Just like the Champions Cup final, they were ruing inaccuracies, as Sheehan failed to find Ross Molony and Ryan at consecutive five metre lineouts, scuppering two golden opportunities in the space of two minutes.

With 10 minutes to go, just as the game seemed to be drifting away, they gave themselves a lifeline.

Hitting the tail of the lineout in midfield, Sexton found Henshaw whose lovely inside pass set Larmour through a gap, before passes between Ringrose and O'Brien led to O'Loughlin diving over in the corner, all seven members of the backline touching the ball in one marvelous phase of play.

Sexton's conversion drifted wide, but Leinster were back in with a chance, trailing 24-19, and with just under 10 minutes to chase it down.

The grandstand finish never arrived. When Molony knocked on a simple pass, and then held onto the ball on the ground it allowed Morne Steyn put two scores between the sides, his penalty sending the Bulls 27-19 in front.

And while Leinster kept fighting, Cian Healy's late try was just a consolation, the clock already in the red, and the Bulls already secure in the final.

Jake White's side could be back in Ireland again next week, pending the outcome of tomorrow's semi between the Stormers and Ulster. If they play like this, it's hard to see past them winning.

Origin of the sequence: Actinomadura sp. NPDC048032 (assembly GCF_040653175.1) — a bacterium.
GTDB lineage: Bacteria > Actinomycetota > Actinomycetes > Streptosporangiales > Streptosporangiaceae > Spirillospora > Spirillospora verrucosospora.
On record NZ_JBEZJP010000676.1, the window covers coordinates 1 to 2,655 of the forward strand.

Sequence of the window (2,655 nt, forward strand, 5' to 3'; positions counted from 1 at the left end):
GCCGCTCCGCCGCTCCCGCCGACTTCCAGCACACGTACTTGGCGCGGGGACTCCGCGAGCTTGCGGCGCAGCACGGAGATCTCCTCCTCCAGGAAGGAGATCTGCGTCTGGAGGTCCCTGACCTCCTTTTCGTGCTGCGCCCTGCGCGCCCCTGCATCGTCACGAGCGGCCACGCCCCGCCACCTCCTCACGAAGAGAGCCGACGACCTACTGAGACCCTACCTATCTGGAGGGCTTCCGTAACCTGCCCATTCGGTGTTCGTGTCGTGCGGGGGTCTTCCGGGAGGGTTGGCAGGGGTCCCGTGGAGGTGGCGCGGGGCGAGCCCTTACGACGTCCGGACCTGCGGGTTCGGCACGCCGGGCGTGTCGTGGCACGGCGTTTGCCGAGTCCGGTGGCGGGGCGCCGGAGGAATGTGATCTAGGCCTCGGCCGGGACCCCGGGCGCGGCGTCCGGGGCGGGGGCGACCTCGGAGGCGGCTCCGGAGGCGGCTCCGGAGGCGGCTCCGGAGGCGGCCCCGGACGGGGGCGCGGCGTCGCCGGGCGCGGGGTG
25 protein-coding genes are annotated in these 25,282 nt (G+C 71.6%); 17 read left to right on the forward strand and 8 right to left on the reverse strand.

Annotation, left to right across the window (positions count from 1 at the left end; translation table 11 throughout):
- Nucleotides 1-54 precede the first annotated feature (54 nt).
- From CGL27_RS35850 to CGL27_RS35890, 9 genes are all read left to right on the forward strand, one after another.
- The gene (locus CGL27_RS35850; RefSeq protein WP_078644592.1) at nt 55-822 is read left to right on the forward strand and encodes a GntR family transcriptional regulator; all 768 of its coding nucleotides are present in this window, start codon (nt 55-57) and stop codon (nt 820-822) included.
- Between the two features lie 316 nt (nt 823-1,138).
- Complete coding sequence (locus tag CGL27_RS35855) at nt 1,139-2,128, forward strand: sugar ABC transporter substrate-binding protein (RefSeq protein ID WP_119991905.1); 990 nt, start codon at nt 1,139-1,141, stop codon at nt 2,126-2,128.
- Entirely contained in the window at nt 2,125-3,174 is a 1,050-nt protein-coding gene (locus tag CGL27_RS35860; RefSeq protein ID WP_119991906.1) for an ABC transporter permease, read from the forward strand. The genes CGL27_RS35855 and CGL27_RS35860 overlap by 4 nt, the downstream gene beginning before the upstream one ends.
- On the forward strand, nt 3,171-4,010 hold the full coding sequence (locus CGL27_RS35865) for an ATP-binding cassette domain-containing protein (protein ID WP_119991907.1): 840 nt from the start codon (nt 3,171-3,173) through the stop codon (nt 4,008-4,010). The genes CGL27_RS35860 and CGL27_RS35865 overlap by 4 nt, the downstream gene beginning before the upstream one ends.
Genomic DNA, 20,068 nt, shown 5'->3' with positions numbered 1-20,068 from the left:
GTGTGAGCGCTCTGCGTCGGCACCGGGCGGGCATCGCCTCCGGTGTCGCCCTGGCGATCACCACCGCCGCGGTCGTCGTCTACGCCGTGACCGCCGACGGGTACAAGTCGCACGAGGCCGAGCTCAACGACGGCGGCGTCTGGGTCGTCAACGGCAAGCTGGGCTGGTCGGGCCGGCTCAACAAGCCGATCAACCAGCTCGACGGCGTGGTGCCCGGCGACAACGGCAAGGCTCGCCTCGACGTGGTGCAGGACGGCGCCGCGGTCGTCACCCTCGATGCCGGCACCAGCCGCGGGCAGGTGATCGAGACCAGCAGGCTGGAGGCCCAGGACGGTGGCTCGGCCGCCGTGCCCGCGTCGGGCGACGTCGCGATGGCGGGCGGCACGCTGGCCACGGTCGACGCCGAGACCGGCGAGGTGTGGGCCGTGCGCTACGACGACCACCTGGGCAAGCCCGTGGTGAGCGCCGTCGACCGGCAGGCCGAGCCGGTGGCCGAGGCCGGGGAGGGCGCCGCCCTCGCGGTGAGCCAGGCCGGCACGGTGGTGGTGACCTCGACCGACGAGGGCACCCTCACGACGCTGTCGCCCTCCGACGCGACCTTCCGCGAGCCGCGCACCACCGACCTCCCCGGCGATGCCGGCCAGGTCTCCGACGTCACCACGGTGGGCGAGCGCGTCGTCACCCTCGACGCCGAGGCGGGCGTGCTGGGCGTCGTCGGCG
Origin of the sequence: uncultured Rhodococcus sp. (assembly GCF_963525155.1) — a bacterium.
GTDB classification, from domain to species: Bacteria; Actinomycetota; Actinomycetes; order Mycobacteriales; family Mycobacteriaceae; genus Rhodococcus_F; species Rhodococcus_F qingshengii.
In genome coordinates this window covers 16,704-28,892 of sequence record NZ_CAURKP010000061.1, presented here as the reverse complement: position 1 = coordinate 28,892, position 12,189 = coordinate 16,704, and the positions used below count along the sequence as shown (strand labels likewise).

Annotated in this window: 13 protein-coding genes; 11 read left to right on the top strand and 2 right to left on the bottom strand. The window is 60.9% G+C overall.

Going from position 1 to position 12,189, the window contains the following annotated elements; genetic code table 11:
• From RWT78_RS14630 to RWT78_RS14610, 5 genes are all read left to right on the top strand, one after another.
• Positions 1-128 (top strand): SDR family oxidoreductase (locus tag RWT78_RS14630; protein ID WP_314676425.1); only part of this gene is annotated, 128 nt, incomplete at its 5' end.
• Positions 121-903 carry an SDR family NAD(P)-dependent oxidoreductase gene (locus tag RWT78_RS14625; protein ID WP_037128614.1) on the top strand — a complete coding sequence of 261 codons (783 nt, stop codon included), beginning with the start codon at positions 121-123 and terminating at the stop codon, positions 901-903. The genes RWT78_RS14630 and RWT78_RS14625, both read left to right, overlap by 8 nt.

Leinster: Jimmy O'Brien; Jordan Larmour, Garry Ringrose, Robbie Henshaw, Rory O'Loughlin; Ross Byrne, Jamison Gibson-Park; Andrew Porter, Dan Sheehan, Tadhg Furlong; Joe McCarthy, James Ryan (capt), Caelan Doris, Josh van der Flier, Jack Conan.

Replacements: Seán Cronin, Cian Healy, Michael Ala’alatoa, Ross Molony, Rhys Ruddock, Luke McGrath, Johnny Sexton, Ciarán Frawley.

Vodacom Bulls: Canan Moodie; David Kriel, Cornal Hendricks, Harold Vorster, Madosh Tambwe; Chris Smith, Zak Burger; Gerhard Steenekamp, Johan Grobbelaar, Mornay Smith; Walt Steenkamp, Ruan Nortje; Marcell Coetzee (capt), Arno Botha, Elrigh Louw.

Replacements: Bismarck du Plessis, Simphiwe Matanzima, Robert Hunt, Janko Swanepoel, WJ Steenkamp; Embrose Papier, Morne Steyn, Kurt-Lee Arendse.

Referee: Andrea Piardi (FIR)